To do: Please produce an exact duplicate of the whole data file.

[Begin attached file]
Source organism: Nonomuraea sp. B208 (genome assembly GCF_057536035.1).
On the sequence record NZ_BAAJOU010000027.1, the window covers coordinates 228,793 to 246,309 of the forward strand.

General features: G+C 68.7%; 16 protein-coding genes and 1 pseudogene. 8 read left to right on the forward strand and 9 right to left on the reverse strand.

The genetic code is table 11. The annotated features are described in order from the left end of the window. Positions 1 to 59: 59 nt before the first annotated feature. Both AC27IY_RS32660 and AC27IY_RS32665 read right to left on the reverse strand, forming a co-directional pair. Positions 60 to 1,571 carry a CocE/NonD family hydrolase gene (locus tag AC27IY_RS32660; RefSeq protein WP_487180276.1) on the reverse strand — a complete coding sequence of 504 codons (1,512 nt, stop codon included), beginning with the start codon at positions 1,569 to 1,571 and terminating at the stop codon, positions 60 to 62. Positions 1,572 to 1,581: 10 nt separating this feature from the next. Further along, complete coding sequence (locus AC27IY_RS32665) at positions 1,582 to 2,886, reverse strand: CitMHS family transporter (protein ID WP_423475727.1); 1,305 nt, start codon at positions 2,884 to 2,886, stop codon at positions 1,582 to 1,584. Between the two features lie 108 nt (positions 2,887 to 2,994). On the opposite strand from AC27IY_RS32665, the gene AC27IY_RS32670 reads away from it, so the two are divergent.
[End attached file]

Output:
Source organism: Nonomuraea sp. B208 (genome assembly GCF_057536035.1).
On the sequence record NZ_BAAJOU010000027.1, the window covers coordinates 228,793 to 246,309 of the forward strand.

General features: G+C 68.7%; 16 protein-coding genes and 1 pseudogene. 8 read left to right on the forward strand and 9 right to left on the reverse strand.

The genetic code is table 11. The annotated features are described in order from the left end of the window. Positions 1 to 59: 59 nt before the first annotated feature. Both AC27IY_RS32660 and AC27IY_RS32665 read right to left on the reverse strand, forming a co-directional pair. Positions 60 to 1,571 carry a CocE/NonD family hydrolase gene (locus tag AC27IY_RS32660; RefSeq protein WP_487180276.1) on the reverse strand — a complete coding sequence of 504 codons (1,512 nt, stop codon included), beginning with the start codon at positions 1,569 to 1,571 and terminating at the stop codon, positions 60 to 62. Positions 1,572 to 1,581: 10 nt separating this feature from the next. Further along, complete coding sequence (locus AC27IY_RS32665) at positions 1,582 to 2,886, reverse strand: CitMHS family transporter (protein ID WP_423475727.1); 1,305 nt, start codon at positions 2,884 to 2,886, stop codon at positions 1,582 to 1,584. Between the two features lie 108 nt (positions 2,887 to 2,994). On the opposite strand from AC27IY_RS32665, the gene AC27IY_RS32670 reads away from it, so the two are divergent.